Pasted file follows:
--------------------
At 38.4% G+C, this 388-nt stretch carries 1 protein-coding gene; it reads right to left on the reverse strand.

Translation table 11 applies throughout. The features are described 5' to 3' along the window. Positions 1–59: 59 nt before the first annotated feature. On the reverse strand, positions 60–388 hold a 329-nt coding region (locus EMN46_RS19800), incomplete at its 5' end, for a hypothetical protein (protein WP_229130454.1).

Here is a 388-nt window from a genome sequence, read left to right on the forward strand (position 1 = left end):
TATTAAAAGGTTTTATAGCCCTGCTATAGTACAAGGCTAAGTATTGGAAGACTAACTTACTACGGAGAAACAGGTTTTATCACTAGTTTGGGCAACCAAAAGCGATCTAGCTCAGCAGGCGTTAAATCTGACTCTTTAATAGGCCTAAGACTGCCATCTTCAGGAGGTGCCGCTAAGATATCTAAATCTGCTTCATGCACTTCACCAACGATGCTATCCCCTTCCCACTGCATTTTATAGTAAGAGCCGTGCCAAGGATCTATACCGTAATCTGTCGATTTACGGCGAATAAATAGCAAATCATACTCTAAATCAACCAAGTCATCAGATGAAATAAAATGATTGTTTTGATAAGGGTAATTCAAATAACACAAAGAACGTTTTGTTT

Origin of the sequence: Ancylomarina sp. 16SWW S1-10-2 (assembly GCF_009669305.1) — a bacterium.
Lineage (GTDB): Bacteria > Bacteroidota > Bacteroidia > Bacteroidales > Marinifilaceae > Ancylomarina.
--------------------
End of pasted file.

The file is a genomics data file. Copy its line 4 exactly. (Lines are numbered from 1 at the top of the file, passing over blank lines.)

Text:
TATTAAAAGGTTTTATAGCCCTGCTATAGTACAAGGCTAAGTATTGGAAGACTAACTTACTACGGAGAAACAGGTTTTATCACTAGTTTGGGCAACCAAAAGCGATCTAGCTCAGCAGGCGTTAAATCTGACTCTTTAATAGGCCTAAGACTGCCATCTTCAGGAGGTGCCGCTAAGATATCTAAATCTGCTTCATGCACTTCACCAACGATGCTATCCCCTTCCCACTGCATTTTATAGTAAGAGCCGTGCCAAGGATCTATACCGTAATCTGTCGATTTACGGCGAATAAATAGCAAATCATACTCTAAATCAACCAAGTCATCAGATGAAATAAAATGATTGTTTTGATAAGGGTAATTCAAATAACACAAAGAACGTTTTGTTT